Splashing water on white background

Marketed as ‘raw water’: When people in central Oregon’s Madras, Culver and Metolius turn on their taps, untreated spring water flows forth. It costs them less than a penny per gallon. A company in California buys that same water and sells it in big glass jugs for up to $8.60 a gallon around Los Angeles and San Francisco. The jugs are flying off the shelves. READ MORE

FOOD SAFETY

Norovirus outbreak claims 542 victims (so far): The number of people sick in a Tacoma, Wash.-area norovirus outbreak hit 542 last week, increasing by almost 40 percent since Jan. 11. Norovirus has been confirmed by Tacoma-Pierce County Health Department officials as the pathogen responsible for the outbreak. Of the 542 reported victims, 520 ate at an El Toro restaurant in Tacoma. Another 22 people are possibly sick after eating at the chain’s restaurant in a nearby suburb, the department reported last Thursday. READ MORE

Deli meats might be cause of biggest Listeria outbreak ever: Cooked chicken and other deli meats such as ham and ‘polony’ are high on the list of suspects for causing the world’s worst ever recorded listeriosis outbreak. At least 81 people have died in the ongoing outbreak in South Africa, according to the country’s National Institute of Communicable Diseases (NICD), with the number of recorded cases now 767 spread across all nine provinces. READ MORE

FOOD SECURITY

A ‘spy oyster’ and night-vision goggles deployed to protect French delicacies: Night-vision goggles, drones, patrols on kayak: French authorities are deploying a wide range of resources to prevent robbers from targeting gourmet delights including oysters, cheese and wine. Earlier this month, a cheese producer in the Puy-de-Dome region woke up to find that 10,000 euros ($12,200) worth of Saint-Nectaire — a semi-soft cow cheese — had been stolen. Oyster farmers are also heavily impacted. The mollusk is a popular delicacy at Christmas, and a spate of thefts are usually reported every year in the lead-up to the holiday season. READ MORE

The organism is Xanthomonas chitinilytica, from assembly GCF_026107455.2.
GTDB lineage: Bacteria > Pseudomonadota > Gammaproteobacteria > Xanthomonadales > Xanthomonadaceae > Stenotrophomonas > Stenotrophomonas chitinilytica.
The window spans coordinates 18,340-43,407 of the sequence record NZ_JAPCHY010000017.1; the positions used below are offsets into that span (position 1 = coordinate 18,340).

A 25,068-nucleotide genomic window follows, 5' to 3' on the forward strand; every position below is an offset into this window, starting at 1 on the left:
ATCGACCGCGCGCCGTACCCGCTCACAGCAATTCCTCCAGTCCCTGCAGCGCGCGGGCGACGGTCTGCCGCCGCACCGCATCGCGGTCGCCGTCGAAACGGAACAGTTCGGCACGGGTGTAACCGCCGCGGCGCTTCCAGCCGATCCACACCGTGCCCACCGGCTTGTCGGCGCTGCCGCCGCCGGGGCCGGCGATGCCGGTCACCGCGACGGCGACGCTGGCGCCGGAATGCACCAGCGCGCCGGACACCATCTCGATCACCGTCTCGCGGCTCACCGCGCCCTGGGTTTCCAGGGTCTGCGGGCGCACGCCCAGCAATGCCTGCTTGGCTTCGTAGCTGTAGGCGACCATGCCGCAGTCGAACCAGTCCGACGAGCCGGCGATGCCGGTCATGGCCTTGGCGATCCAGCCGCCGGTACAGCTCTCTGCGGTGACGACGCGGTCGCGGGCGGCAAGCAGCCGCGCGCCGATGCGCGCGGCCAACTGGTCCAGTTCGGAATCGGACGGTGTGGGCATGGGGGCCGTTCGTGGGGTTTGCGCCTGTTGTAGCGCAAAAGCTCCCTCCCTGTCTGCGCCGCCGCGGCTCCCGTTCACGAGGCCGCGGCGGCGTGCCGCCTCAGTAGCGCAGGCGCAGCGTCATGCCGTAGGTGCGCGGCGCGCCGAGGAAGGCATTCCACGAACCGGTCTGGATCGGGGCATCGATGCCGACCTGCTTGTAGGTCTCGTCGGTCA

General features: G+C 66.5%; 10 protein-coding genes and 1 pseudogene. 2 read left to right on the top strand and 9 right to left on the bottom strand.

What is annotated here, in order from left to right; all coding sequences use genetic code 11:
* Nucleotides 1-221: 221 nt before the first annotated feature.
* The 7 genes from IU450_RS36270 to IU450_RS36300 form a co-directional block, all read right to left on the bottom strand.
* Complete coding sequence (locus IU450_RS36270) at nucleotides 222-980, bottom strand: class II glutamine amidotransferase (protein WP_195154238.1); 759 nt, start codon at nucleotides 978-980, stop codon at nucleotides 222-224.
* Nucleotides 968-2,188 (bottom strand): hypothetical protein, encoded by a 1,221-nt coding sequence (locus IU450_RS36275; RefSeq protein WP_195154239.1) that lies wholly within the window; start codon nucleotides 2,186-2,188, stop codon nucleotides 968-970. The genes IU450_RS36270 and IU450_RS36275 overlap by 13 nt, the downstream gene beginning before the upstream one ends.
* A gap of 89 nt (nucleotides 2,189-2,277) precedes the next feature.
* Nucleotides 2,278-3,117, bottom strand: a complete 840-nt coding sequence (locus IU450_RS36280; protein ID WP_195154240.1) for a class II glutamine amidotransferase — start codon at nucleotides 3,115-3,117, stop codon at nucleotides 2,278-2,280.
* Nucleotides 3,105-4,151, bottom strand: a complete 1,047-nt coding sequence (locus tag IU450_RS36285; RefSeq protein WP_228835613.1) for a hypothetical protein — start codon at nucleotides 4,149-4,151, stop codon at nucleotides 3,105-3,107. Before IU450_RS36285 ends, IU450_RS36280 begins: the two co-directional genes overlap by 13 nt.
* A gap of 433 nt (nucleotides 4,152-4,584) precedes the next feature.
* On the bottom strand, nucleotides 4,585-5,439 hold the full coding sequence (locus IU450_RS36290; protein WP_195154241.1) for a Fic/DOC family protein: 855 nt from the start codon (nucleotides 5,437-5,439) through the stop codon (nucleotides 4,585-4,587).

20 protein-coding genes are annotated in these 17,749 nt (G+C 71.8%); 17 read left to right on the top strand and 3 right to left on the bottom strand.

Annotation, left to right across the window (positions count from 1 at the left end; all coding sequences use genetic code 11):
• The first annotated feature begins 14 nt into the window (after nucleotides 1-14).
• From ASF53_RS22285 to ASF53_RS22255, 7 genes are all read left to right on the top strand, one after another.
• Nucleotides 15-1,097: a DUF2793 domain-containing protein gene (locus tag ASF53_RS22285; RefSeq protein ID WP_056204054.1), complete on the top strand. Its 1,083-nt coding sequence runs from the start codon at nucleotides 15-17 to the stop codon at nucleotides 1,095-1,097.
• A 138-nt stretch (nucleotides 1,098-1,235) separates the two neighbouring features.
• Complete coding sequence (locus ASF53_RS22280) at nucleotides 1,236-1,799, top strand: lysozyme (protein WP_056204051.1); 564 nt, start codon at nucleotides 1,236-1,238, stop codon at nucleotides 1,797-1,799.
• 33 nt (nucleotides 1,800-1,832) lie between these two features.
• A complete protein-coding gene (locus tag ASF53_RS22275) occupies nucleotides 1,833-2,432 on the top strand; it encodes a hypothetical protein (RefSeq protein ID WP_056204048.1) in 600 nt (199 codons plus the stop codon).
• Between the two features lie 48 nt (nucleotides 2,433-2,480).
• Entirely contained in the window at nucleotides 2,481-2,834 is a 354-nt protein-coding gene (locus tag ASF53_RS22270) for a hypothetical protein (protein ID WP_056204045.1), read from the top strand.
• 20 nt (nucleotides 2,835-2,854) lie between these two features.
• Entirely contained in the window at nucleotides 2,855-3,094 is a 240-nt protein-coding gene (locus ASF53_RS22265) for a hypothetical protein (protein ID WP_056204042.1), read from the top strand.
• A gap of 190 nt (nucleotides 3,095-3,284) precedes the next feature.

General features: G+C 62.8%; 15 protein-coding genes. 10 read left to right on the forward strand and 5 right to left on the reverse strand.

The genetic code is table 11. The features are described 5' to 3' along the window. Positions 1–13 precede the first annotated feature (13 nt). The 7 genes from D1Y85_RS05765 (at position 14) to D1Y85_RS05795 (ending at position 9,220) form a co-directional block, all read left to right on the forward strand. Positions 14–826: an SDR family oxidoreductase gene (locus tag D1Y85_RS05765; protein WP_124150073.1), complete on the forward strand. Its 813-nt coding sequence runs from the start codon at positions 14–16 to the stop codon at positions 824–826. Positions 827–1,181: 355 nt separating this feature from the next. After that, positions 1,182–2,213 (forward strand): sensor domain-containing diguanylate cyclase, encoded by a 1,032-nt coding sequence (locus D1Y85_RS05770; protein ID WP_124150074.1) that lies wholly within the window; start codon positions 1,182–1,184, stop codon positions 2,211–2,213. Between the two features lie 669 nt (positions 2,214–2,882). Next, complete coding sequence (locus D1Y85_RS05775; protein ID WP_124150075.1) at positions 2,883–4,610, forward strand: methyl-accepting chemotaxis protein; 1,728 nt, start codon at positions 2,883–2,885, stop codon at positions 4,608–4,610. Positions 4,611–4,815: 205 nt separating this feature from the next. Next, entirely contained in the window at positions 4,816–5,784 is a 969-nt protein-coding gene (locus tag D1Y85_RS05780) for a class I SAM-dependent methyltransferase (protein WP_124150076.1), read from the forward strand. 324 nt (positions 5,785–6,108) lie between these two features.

TERRORISM 

Another day, another hotel attack: Restaurants and hotels are preferred sites for attacks because large numbers of people may gather in these venues. Their vulnerability was again demonstrated Saturday night, when a group of Taliban gunmen attacked the Intercontinental Hotel in the Afghan capital of Kabul, seizing hostages and exchanging gunfire with security forces as the building caught fire and residents and staff fled. More than 40 people were killed, a government official told Fox News on Sunday, and bodies were still being found. Read more HERE and HERE.

Stricter scrutiny of air cargo: Growing concern about terrorists getting a bomb onto a plane headed for the United States prompted an emergency order requiring stricter scrutiny of air cargo by TSA Administrator David Pekoske.  Effective Monday morning, all cargo being loaded onto flights at last point of departure airports in five predominately Muslim countries — Egypt, Jordan, Qatar, Saudi Arabia, and the United Arab Emirates — will be subject to the new requirements. READ MORE

HUMANITARIAN CRISES

‘Loot or die of hunger’: Amid desperate food shortages Venezuelans are picking up new survival skills. On the night of Jan. 9, for example, a hungry mob took just 30 minutes to pick clean a grocery store in the eastern city of Puerto Ordaz. By the time owner Luis Felipe Anatael arrived at the bodega he’d opened five months earlier, the looters had hauled away everything from cold cuts to ketchup to the cash registers. Towns and cities across Venezuela have been hit by an outbreak of looting and mob violence; angry about empty supermarket shelves and soaring prices, some people are breaking into warehouses, ransacking food trucks and invading outlying farms. READ MORE

THE FUTURE

Amazon Go opens today: Amazon.com Inc. is opening its checkout-free grocery store to the public today after more than a year of testing, moving forward on an experiment that could dramatically alter brick-and-mortar retail. The Seattle store, known as Amazon Go, relies on cameras and sensors to track what shoppers remove from the shelves, and what they put back. Cash registers and checkout lines become superfluous—customers are billed after leaving the store using credit cards on file. READ MORE